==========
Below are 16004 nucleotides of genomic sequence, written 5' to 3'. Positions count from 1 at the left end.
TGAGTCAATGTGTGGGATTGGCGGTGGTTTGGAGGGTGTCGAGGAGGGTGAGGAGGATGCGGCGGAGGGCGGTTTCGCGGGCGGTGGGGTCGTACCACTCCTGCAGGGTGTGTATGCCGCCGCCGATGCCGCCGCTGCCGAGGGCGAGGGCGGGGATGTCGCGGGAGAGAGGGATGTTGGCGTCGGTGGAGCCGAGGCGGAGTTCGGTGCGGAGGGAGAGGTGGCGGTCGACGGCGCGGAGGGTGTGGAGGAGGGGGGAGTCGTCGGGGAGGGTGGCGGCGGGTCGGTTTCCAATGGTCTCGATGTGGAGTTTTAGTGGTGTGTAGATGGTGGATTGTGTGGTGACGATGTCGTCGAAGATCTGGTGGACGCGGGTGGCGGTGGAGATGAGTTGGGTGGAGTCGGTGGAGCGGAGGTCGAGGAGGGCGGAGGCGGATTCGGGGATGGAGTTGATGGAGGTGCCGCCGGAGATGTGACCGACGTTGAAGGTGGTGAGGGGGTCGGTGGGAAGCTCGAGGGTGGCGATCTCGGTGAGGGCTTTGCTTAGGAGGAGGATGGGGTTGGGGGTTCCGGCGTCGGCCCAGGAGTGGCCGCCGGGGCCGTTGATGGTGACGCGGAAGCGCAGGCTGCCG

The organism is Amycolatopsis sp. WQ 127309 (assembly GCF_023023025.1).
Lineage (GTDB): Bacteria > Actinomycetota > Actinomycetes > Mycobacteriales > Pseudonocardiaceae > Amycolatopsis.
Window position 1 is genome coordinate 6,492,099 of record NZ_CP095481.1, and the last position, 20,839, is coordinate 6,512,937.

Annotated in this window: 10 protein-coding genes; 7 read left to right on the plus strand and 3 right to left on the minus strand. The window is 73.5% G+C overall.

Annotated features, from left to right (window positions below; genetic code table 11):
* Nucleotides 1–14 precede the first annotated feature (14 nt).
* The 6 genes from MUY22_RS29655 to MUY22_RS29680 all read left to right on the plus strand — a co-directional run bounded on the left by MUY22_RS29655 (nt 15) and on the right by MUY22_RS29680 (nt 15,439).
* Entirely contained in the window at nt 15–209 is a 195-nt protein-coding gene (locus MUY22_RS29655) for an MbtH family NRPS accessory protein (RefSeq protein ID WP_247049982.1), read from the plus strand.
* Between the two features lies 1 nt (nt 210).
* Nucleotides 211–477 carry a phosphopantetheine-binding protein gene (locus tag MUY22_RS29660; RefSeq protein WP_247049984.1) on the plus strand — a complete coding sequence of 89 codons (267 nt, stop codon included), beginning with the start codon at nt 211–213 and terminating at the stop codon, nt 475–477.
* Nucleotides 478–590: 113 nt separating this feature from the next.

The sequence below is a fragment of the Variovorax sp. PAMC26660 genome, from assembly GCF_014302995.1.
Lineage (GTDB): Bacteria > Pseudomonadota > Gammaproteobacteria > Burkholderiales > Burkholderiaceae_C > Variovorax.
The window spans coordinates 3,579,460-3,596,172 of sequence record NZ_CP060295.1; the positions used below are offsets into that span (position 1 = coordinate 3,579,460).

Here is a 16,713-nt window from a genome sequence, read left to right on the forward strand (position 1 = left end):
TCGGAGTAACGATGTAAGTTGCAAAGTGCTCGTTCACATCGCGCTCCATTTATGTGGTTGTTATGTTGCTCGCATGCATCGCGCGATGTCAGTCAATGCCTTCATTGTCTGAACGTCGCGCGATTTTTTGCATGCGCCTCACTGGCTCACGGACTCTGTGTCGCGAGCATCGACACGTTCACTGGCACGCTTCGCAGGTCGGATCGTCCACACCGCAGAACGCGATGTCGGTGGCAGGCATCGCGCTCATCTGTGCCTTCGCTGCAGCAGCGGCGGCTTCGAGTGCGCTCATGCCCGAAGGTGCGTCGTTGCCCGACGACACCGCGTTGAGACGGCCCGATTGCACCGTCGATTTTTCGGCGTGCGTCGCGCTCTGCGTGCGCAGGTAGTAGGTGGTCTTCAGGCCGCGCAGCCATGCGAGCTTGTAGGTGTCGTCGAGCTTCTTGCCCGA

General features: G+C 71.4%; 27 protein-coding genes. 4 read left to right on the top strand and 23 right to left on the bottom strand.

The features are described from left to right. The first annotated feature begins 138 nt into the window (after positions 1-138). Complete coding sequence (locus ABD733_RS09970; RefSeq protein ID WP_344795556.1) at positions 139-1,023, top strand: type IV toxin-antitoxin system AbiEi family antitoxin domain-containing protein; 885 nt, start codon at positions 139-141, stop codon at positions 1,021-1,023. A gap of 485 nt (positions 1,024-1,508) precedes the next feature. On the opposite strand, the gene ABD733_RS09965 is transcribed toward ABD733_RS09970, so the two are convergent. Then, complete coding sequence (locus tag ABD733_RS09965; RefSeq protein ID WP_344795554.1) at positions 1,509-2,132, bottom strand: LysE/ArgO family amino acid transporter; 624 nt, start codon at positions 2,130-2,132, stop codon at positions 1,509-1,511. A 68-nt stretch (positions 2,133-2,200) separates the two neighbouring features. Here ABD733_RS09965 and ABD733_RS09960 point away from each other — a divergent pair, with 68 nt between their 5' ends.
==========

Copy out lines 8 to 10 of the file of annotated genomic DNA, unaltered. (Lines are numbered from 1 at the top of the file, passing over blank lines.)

* Nucleotides 1–14 precede the first annotated feature (14 nt).
* The 6 genes from MUY22_RS29655 to MUY22_RS29680 all read left to right on the plus strand — a co-directional run bounded on the left by MUY22_RS29655 (nt 15) and on the right by MUY22_RS29680 (nt 15,439).
* Entirely contained in the window at nt 15–209 is a 195-nt protein-coding gene (locus MUY22_RS29655) for an MbtH family NRPS accessory protein (RefSeq protein ID WP_247049982.1), read from the plus strand.